7. Alex-list

    In this strange old world it is often the case that we owe a ridiculous amount to chance. After all, Cornflakes were discovered purely by accident (true story) and as my trusty staple to the daily trauma that is getting up, it doesn’t even bear to imagine a world without them.

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    Amateur photographer Don Hudson has been chronicling the day-to-day happenings of Michigan natives since the early 1970s, pointing and clicking at the gradual decline of a former automotive powerhouse. In the spirit of amateur photography, his vast archives of American Midwest photographs have remained unpublished and unedited for over 30 years.

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    Welcome to the best old man you’ll ever meet in one of the most beautiful places on earth. Gisbert is a German native who dug out his home with his bare hands over 42 years ago. Living a hermetic life on a Sicilian island that he likes to call Paradisola he’s had plenty of time to reflect on the way he sees the world and the part he plays in it. The fourth in a series of new documentaries from We Cross The Line this is a beautifully filmed and edited piece of documentary film-making, and arguably one of the most engaging shorts we’ve ever seen.

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    We’ve had a jam-packed year of It’s Nice That events, and we’ve got one more treat in store. Building on last year’s sellout success, we’ve been busy preparing for this year’s In Progress which will take place once again at the Barbican this December. 

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    Ed Phillips is a man of many talents for not only has he managed to produce some beautiful photographs at the ripe old age of just 19 but he also possesses the mightily rare ability to make hedges interesting. Yes you heard right – Ed’s photographs give those green prickly things a whole new lease of life thanks to his stunning eye for composition.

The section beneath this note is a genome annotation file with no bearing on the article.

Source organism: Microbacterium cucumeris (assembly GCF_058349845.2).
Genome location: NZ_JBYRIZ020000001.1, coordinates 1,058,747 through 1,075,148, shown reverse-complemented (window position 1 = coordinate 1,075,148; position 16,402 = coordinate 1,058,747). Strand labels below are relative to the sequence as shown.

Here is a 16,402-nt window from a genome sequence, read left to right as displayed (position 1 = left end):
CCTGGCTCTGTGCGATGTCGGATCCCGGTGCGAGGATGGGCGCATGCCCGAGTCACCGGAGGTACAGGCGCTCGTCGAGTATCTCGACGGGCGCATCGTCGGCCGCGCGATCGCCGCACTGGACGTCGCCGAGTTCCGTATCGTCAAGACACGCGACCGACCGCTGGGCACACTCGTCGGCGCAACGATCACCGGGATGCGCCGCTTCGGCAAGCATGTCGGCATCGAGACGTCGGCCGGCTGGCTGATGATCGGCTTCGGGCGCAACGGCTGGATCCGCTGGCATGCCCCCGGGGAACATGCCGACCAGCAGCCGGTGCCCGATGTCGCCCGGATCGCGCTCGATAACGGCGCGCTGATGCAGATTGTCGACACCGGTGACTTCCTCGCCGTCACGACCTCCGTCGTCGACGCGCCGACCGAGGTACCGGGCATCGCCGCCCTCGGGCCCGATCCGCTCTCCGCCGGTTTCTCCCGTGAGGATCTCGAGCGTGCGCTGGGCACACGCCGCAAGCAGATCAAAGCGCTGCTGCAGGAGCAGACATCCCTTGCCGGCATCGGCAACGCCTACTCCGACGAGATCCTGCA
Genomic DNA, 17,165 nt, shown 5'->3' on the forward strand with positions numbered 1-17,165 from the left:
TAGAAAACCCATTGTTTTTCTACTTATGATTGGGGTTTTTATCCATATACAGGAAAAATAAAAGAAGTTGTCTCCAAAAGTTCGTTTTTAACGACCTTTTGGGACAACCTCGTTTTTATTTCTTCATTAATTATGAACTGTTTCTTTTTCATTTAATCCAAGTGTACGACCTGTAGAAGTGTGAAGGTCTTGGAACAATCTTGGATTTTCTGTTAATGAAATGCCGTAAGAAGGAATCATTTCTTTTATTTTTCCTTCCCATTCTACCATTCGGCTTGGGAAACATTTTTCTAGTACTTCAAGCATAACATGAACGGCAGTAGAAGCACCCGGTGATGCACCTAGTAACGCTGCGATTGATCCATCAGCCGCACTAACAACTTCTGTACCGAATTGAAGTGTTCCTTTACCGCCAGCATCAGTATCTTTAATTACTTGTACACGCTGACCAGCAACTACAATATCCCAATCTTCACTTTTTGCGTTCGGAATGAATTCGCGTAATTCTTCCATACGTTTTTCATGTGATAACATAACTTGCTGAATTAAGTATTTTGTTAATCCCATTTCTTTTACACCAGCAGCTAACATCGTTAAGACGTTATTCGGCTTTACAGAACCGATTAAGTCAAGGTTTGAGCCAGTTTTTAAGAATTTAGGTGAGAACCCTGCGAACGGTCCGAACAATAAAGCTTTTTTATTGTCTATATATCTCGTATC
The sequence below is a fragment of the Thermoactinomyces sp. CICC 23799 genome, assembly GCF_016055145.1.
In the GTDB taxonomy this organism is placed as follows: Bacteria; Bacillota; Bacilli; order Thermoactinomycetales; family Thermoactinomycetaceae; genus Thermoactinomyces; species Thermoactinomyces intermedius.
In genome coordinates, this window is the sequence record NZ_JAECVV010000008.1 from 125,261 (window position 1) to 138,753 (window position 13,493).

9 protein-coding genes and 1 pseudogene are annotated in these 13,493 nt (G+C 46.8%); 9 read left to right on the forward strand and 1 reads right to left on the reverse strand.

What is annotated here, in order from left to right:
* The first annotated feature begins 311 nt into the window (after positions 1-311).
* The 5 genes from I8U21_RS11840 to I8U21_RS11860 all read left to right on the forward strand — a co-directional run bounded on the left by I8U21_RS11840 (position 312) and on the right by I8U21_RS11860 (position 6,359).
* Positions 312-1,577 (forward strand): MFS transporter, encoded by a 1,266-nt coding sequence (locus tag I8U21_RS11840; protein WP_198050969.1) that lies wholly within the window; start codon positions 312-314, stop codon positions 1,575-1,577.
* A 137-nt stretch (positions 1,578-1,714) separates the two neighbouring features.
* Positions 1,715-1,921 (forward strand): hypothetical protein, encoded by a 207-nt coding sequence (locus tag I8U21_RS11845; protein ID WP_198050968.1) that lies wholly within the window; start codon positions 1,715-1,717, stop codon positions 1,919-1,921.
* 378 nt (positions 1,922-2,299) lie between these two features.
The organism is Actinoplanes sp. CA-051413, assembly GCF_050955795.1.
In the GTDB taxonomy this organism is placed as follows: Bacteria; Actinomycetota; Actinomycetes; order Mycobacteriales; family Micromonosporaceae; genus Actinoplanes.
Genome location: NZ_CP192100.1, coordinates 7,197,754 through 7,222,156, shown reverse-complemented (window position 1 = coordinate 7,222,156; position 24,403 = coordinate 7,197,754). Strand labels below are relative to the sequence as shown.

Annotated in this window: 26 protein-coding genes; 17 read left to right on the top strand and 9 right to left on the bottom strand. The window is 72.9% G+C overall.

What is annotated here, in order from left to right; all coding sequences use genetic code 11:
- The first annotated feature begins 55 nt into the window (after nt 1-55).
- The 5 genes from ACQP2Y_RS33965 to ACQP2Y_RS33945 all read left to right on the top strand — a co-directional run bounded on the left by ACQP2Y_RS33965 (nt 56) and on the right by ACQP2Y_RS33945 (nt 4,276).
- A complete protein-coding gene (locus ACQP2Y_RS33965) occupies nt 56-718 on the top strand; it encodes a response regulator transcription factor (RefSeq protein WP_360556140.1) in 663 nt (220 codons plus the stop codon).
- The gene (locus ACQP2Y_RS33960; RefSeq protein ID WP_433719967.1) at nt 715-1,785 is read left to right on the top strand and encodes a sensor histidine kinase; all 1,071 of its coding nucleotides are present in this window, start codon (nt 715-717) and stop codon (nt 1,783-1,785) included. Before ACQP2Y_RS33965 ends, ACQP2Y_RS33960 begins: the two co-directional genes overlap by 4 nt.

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    Just because you’re an artist doesn’t mean your muse has to be a person, smell or sound, it can be anything! Kimiaki Yaegashi has totally got the right idea, as she draws her inspiration from the best food in the world – pizza! Taking the inspiring pizza she then drapes it over a beautiful girl and makes her carry it around interacting with various kindly looking monsters and creatures. Sometimes the girl in question takes photos of the creatures on her phone, sometimes she sticks pizza down the back of her underwear. Sounds a little crazy I know, but have you seen how cute these pictures are? Kimiaki, make a cartoon, we beg you, a cartoon, please!

  13. Fionaackerman-list

    Vancouver-based painter Fiona Ackerman has been honing her craft for over a decade, creating playful, engaging paintings and portraits that entice their viewer with atmosphere and skill. Creating work that spans abstracts, portraits and borderline photo-real renderings of her surroundings we think it’s fair to say that Fiona has mastered her medium, and yet she’s still prepared to adapt and diversify her practice rather than resting on her laurels.